Creating Characters Who Burst From The Page Into Readers’ Hearts

Yesterday I wrote about The Flaw Of Flawed Characters and how the oft repeated advice to create flawed characters is itself flawed. The best characters are not flawed, but are those facing terrible dilemmas who are forced to work against their strengths. If they have a lot of knowledge, they are most compelling when they need to act without being able to use the knowledge, perhaps using logic, intuition, or snap judgments instead. If they have armed services experience or strong physical skills, they are most interesting when forced to use their minds and wits. If they tend to be serious, they are most fun when forced to rely on their humor, or vice versa.

Besides having characters work against their strengths, you can make characters real by taking their positive character traits to the extreme. For example:

Caring about and caring for other is a positive trait, but taken to the extreme, such characters could become bossy, thinking they know what is best for those they care for.

Confidence is a positive trait, but taken to the extreme, the character could have a hard time acknowledging another point of view.

Creativity is a positive trait, but taken to the extreme, the character could be impractical, or the character could be insensitive to others’ needs when they are focused on creation.

Being outgoing is a positive trait, but taken to the extreme, the character could be flighty or superficial.

Being introspective is a positive trait, but taken to extremes, the character can become self-absorbed.

These extremes are not flaws. They are simply different shades of human behavior. What about your characters’ negative traits? Turned on their head, such traits can become positive. For example:

Fear is generally considered to be a negative trait, but fear can be turned into caring if the character is fearful for another.

Anger is generally considered to be a negative trait, but anger can be used to propel a character to accomplish great feats, particularly if the character is trying to right an injustice.

Even if negative traits can’t be turned into positive ones, they can be used to raise the stakes for your character. For example, a timid character who overcomes his timidity to accomplish a daring feat is much more real to us than an adventuresome character who takes such feats in stride.

The important thing to remember when creating characters is that there is a broad spectrum of human behavior to choose from. You do not have to rely on superficial, trite, or boring flaws to create a character who bursts from the page into readers’ hearts.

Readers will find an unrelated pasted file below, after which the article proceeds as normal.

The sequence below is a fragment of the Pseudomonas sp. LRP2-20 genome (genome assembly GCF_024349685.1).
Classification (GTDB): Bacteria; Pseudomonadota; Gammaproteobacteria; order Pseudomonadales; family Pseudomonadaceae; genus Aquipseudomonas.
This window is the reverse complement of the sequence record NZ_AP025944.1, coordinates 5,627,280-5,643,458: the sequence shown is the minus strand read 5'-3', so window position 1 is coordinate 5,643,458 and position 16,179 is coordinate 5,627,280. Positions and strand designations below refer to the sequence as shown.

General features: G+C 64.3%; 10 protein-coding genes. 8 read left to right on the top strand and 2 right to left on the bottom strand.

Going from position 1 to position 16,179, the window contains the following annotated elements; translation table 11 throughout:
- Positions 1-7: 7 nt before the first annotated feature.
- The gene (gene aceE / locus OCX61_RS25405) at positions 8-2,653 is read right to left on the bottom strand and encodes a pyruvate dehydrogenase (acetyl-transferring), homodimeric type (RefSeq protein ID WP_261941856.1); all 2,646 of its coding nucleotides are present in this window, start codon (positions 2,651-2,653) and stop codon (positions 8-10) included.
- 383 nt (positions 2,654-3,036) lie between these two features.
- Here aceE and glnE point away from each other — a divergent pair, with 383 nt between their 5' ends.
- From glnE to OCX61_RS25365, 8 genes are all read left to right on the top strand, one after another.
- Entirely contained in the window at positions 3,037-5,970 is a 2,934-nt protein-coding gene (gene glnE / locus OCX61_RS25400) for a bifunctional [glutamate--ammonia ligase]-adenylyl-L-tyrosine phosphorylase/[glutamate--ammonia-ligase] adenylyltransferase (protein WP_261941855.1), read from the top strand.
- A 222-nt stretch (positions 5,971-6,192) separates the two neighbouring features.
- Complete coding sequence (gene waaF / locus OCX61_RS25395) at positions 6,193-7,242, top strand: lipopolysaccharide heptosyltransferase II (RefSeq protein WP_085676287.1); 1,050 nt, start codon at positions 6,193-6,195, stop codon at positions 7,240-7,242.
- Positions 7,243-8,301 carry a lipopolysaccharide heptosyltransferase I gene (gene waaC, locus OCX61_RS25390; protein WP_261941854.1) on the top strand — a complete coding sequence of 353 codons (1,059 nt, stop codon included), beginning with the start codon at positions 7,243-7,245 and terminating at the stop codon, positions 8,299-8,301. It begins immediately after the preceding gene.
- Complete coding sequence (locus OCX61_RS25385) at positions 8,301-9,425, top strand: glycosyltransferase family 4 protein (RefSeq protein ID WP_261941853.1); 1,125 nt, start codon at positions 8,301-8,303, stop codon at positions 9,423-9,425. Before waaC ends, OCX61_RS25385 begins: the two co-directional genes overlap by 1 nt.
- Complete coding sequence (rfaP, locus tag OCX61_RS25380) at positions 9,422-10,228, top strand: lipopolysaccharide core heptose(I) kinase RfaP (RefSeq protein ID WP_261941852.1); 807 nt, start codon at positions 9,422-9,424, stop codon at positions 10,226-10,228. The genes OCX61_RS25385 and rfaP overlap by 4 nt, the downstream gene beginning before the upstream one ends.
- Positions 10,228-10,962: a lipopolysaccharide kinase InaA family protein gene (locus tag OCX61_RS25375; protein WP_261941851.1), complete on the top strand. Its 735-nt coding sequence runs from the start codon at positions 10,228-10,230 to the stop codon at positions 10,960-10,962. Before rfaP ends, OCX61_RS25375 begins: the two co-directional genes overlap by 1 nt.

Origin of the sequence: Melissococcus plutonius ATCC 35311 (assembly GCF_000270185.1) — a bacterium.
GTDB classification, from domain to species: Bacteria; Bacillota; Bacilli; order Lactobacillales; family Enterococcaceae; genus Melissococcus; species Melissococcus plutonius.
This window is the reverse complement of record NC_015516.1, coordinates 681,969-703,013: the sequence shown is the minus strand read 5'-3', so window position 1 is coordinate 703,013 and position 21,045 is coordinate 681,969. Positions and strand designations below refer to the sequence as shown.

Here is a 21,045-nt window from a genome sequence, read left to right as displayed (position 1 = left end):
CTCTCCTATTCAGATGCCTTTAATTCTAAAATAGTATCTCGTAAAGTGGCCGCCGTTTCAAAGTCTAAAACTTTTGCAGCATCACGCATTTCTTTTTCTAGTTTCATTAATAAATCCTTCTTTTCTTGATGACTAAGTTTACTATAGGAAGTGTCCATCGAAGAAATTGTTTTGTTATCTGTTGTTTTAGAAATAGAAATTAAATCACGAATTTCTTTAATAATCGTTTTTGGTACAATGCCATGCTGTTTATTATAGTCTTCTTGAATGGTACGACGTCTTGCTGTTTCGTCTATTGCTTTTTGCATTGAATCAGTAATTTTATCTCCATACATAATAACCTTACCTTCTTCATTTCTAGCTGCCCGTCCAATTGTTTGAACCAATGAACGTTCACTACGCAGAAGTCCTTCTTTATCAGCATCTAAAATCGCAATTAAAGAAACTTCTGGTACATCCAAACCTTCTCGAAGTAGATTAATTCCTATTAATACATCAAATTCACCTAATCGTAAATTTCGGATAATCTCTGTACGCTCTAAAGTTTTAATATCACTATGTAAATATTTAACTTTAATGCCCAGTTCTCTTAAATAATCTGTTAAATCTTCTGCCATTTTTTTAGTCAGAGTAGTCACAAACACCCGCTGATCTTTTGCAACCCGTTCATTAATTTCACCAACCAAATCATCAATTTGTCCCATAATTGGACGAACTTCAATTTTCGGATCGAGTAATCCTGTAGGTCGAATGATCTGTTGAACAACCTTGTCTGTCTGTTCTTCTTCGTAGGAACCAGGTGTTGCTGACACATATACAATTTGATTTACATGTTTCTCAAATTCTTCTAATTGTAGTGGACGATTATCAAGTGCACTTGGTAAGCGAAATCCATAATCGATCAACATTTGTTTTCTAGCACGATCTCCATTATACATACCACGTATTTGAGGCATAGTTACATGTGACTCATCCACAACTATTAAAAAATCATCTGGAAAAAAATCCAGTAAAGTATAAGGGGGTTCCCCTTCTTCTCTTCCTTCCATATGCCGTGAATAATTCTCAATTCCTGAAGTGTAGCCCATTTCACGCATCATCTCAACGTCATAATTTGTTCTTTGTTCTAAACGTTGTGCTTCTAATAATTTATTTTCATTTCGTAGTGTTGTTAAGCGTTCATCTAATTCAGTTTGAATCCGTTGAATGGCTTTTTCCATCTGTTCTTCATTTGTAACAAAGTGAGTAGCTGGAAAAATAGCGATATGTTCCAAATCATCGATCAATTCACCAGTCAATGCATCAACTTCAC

The Flaw of Flawed Characters

I cringe every time I see authors brag about their “flawed characters” as if that’s a good thing. Apparently, somewhere along the line, writers were told not to write perfect characters but to give them flaws, and so writers everywhere are assiduously flawing their characters. Well, they are wrong.

There is no such thing as a perfect character. If a character can do everything, meet every challenge the first time, and do it all without damaging a single hair on his/her head, the only thing perfect about that character is that it is perfectly boring, which makes it far from a perfect character. Adding flaws to such a character only compounds the problem, making the character not only boring but trite. Aren’t you sick of the cynical detective struggling with a drinking problem? Or the overextended single mother struggling with the rebellious teenager? Or the lonely person struggling to find love but who is too stupid to see the love disguised as a friend or even enemy? Well, you might not be, but I sure am.

The best characters are not flawed characters, but those facing terrible dilemmas who are forced to work against their strengths. If they have a lot of knowledge, they are most compelling when they need to act without being able to use the knowledge, perhaps using logic, intuition, or snap judgments instead. If they have armed services experience or strong physical skills, they are most interesting when forced to use their minds and wits. If they tend to be serious, they are most fun when forced to rely on their humor, or vice versa. Anything else is just cheap.